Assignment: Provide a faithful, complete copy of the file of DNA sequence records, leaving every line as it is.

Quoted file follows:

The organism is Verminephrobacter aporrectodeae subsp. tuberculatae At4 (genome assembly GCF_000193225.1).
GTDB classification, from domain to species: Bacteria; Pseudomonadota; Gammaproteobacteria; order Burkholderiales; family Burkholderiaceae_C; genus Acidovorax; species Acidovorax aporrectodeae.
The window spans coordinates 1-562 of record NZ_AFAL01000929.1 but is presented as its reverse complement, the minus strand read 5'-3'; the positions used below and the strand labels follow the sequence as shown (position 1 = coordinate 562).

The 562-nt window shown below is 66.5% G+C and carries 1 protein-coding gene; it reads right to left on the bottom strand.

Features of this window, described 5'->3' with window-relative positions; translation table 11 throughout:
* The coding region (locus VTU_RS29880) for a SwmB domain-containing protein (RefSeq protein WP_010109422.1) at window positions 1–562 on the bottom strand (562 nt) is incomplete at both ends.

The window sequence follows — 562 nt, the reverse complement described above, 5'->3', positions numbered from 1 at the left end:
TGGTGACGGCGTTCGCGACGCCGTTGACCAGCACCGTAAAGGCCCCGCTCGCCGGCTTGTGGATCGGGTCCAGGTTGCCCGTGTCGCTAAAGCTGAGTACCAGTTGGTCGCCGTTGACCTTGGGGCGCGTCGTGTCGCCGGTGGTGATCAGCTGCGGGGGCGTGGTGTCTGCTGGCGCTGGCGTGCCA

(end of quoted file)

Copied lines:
The organism is Verminephrobacter aporrectodeae subsp. tuberculatae At4 (genome assembly GCF_000193225.1).
GTDB classification, from domain to species: Bacteria; Pseudomonadota; Gammaproteobacteria; order Burkholderiales; family Burkholderiaceae_C; genus Acidovorax; species Acidovorax aporrectodeae.
The window spans coordinates 1-562 of record NZ_AFAL01000929.1 but is presented as its reverse complement, the minus strand read 5'-3'; the positions used below and the strand labels follow the sequence as shown (position 1 = coordinate 562).

The 562-nt window shown below is 66.5% G+C and carries 1 protein-coding gene; it reads right to left on the bottom strand.

Features of this window, described 5'->3' with window-relative positions; translation table 11 throughout:
* The coding region (locus VTU_RS29880) for a SwmB domain-containing protein (RefSeq protein WP_010109422.1) at window positions 1–562 on the bottom strand (562 nt) is incomplete at both ends.

The window sequence follows — 562 nt, the reverse complement described above, 5'->3', positions numbered from 1 at the left end:
TGGTGACGGCGTTCGCGACGCCGTTGACCAGCACCGTAAAGGCCCCGCTCGCCGGCTTGTGGATCGGGTCCAGGTTGCCCGTGTCGCTAAAGCTGAGTACCAGTTGGTCGCCGTTGACCTTGGGGCGCGTCGTGTCGCCGGTGGTGATCAGCTGCGGGGGCGTGGTGTCTGCTGGCGCTGGCGTGCCA